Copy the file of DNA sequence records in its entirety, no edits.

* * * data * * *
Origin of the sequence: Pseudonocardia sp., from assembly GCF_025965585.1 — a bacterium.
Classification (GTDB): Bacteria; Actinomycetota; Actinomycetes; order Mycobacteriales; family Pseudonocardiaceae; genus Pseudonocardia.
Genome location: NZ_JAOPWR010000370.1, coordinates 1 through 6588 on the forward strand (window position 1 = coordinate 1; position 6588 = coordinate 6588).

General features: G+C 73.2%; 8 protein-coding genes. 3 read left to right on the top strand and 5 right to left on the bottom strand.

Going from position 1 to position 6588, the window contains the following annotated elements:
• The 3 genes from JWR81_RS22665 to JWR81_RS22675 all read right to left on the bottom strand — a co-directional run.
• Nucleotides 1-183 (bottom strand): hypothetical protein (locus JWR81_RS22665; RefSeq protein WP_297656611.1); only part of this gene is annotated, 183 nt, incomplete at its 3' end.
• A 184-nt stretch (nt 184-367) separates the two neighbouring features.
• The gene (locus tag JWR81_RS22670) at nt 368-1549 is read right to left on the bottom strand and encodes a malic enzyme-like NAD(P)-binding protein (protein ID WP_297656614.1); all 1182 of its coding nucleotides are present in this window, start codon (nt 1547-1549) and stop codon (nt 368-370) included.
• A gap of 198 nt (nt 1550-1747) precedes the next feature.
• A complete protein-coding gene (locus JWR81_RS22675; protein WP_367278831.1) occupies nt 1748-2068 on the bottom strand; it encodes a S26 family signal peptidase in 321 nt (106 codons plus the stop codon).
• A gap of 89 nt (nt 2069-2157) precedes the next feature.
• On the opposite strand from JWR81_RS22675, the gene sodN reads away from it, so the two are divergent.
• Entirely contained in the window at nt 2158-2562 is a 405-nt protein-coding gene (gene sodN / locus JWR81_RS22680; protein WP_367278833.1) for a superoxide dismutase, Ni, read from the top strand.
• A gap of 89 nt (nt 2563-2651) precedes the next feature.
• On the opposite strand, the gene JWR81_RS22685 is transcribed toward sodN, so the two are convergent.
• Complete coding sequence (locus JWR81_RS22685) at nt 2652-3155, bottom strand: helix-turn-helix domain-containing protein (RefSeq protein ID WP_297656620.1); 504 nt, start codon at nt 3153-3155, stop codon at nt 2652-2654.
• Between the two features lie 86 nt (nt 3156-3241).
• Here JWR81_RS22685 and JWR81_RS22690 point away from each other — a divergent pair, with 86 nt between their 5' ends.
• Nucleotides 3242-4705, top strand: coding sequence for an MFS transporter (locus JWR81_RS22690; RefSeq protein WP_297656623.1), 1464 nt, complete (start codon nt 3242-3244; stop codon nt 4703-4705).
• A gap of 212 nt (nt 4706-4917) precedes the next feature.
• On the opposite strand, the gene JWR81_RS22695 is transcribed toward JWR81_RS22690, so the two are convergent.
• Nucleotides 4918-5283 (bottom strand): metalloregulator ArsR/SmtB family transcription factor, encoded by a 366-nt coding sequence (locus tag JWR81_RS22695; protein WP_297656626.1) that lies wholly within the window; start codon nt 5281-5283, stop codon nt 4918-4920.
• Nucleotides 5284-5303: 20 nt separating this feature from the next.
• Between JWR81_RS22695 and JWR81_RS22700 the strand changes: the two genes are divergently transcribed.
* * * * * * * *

Origin of the sequence: Pseudonocardia sp., from assembly GCF_025965585.1 — a bacterium.
Classification (GTDB): Bacteria; Actinomycetota; Actinomycetes; order Mycobacteriales; family Pseudonocardiaceae; genus Pseudonocardia.
Genome location: NZ_JAOPWR010000370.1, coordinates 1 through 6588 on the forward strand (window position 1 = coordinate 1; position 6588 = coordinate 6588).

General features: G+C 73.2%; 8 protein-coding genes. 3 read left to right on the top strand and 5 right to left on the bottom strand.

Going from position 1 to position 6588, the window contains the following annotated elements:
• The 3 genes from JWR81_RS22665 to JWR81_RS22675 all read right to left on the bottom strand — a co-directional run.
• Nucleotides 1-183 (bottom strand): hypothetical protein (locus JWR81_RS22665; RefSeq protein WP_297656611.1); only part of this gene is annotated, 183 nt, incomplete at its 3' end.
• A 184-nt stretch (nt 184-367) separates the two neighbouring features.
• The gene (locus tag JWR81_RS22670) at nt 368-1549 is read right to left on the bottom strand and encodes a malic enzyme-like NAD(P)-binding protein (protein ID WP_297656614.1); all 1182 of its coding nucleotides are present in this window, start codon (nt 1547-1549) and stop codon (nt 368-370) included.
• A gap of 198 nt (nt 1550-1747) precedes the next feature.
• A complete protein-coding gene (locus JWR81_RS22675; protein WP_367278831.1) occupies nt 1748-2068 on the bottom strand; it encodes a S26 family signal peptidase in 321 nt (106 codons plus the stop codon).
• A gap of 89 nt (nt 2069-2157) precedes the next feature.
• On the opposite strand from JWR81_RS22675, the gene sodN reads away from it, so the two are divergent.
• Entirely contained in the window at nt 2158-2562 is a 405-nt protein-coding gene (gene sodN / locus JWR81_RS22680; protein WP_367278833.1) for a superoxide dismutase, Ni, read from the top strand.
• A gap of 89 nt (nt 2563-2651) precedes the next feature.
• On the opposite strand, the gene JWR81_RS22685 is transcribed toward sodN, so the two are convergent.
• Complete coding sequence (locus JWR81_RS22685) at nt 2652-3155, bottom strand: helix-turn-helix domain-containing protein (RefSeq protein ID WP_297656620.1); 504 nt, start codon at nt 3153-3155, stop codon at nt 2652-2654.
• Between the two features lie 86 nt (nt 3156-3241).
• Here JWR81_RS22685 and JWR81_RS22690 point away from each other — a divergent pair, with 86 nt between their 5' ends.
• Nucleotides 3242-4705, top strand: coding sequence for an MFS transporter (locus JWR81_RS22690; RefSeq protein WP_297656623.1), 1464 nt, complete (start codon nt 3242-3244; stop codon nt 4703-4705).
• A gap of 212 nt (nt 4706-4917) precedes the next feature.
• On the opposite strand, the gene JWR81_RS22695 is transcribed toward JWR81_RS22690, so the two are convergent.
• Nucleotides 4918-5283 (bottom strand): metalloregulator ArsR/SmtB family transcription factor, encoded by a 366-nt coding sequence (locus tag JWR81_RS22695; protein WP_297656626.1) that lies wholly within the window; start codon nt 5281-5283, stop codon nt 4918-4920.
• Nucleotides 5284-5303: 20 nt separating this feature from the next.
• Between JWR81_RS22695 and JWR81_RS22700 the strand changes: the two genes are divergently transcribed.